Books All Georgians Should Read

Authors of the Month: July

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Summer Reading Time

Summer is finally here. OK, it’s not really — June 21 is the day — but post–Memorial Day means it’s alright to wear white, and besides it’s over 90-degrees outside. So let’s get started on those summer reading lists.

I’ve always used the summer months as a reason to catch up on the classics, or at least one of them. I finally slogged through “Ulysses” many, many summers ago — though I don’t care to repeat the experience, thank you — and a few years back I got through some of the worst of Faulkner during the dog days. “Anna Karenina” fell to my visual assault one long July, and I even struggled with some Proust before determining that heat, sand, cold beverages and horseflies were just too much of a distraction.

This summer, however, I’m going for more fun. No huge challenges. Henry James can wait. This summer I’ve targeted a pair of World War II books that seem appealing: James Hornfischer’s “Neptune’s Inferno: The U.S. Navy at Guadancanal” and Michael Burleigh’s somewhat controversial “Moral Combat: Good and Evil in World War II.” Both promise some rewarding, informed reading. I’m also planning on John Ferling’s latest history, “Independence: The Struggle to Set America Free,” just in time for the Fourth of July celebration. (By the way, Dr. Ferling will visit the Center for the Book on June 20th.)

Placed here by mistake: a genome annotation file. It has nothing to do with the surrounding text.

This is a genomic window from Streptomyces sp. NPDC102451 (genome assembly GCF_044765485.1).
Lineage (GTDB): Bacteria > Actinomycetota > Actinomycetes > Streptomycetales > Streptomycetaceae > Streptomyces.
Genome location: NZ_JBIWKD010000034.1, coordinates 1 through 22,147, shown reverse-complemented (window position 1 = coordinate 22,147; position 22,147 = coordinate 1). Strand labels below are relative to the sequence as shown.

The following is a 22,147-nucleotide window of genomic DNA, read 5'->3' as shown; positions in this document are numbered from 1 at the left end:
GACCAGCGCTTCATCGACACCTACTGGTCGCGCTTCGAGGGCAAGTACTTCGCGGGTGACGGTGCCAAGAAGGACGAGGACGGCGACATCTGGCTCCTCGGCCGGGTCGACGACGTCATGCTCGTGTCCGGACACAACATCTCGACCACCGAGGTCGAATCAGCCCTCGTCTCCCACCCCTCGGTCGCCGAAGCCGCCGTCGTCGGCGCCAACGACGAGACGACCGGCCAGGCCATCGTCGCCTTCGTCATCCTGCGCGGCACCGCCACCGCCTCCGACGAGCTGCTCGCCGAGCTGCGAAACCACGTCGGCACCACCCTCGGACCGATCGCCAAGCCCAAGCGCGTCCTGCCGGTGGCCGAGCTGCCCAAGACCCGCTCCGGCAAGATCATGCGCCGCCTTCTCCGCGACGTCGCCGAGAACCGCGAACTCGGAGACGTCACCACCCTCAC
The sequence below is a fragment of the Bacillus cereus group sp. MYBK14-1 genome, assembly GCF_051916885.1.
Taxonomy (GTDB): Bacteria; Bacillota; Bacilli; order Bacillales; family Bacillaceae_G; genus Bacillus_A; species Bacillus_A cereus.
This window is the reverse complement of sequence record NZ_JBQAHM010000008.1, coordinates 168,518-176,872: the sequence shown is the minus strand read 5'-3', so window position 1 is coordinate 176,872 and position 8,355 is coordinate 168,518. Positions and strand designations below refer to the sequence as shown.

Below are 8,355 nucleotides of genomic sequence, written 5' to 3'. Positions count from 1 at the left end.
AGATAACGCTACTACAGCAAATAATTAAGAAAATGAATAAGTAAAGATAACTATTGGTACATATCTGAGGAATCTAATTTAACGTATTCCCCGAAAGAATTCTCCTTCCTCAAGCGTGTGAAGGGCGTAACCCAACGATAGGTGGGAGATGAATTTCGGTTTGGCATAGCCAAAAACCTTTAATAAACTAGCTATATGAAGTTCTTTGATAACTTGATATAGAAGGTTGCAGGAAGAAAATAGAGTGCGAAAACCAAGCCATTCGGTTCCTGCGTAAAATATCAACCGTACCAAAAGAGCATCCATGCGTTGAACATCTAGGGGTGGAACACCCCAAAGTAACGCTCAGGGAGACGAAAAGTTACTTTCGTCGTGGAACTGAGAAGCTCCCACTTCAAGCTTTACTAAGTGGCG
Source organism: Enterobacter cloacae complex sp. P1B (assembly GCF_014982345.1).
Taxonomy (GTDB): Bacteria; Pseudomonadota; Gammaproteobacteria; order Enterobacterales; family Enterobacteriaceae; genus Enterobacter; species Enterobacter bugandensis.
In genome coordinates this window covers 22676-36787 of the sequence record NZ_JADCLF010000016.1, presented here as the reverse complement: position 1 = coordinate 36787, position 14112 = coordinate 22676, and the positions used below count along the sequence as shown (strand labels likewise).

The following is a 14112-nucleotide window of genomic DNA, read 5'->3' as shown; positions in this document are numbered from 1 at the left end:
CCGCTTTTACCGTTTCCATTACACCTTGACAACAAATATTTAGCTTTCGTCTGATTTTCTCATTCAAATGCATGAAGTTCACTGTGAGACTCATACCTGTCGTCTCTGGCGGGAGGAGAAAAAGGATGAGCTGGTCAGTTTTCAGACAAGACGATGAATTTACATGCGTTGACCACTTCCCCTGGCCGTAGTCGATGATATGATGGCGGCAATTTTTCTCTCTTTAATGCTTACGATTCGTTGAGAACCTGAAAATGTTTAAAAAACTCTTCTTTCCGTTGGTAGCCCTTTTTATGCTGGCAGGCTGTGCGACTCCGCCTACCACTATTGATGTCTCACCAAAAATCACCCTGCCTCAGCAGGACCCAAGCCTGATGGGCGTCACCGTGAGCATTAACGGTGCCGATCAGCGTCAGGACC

What about you? Is your summer reading always a light feast, maybe a Pat Conroy or Cassandra King book? Maybe with all the hoopla about the 75th anniversary you’re going to re-read “Gone With the Wind?”  Or maybe it’s mysteries, or biographies or some literary fiction? Whatever, there’s certainly no lack of titles to consider. Lots of folks have come out with lists you can enjoy, and while they are too exhaustive to reprint here, I’ll include some of the most oft-mentioned book that others are interested in:

Water for Elephants – Sara Gruen

Bossypants – Tina Fey

Joe Dimaggio and the Last Magic Number in Sports – Kostya Kennedy

Carte Blanche – Jeffrey Deaver

Dreams of Joy – Lisa See

The Passage – Justin Cronin

The Greater Journey: Americans in Paris – David McCullough

Smokin’ Seventeen – Janet Evanovich

A Dance of Dragons – George R.R. Martin

Prodigal Summer – Barbara Kingsolver

George Washington: A Life – Ron Chernow

The Alice Behind Wonderland – Simon Winchester

Feel free, of course, to add plenty of your own. I’d enjoy knowing what your summer reading plans include and invite you to drop a note to this blog and share your lists with others. thanks. and good reading!!

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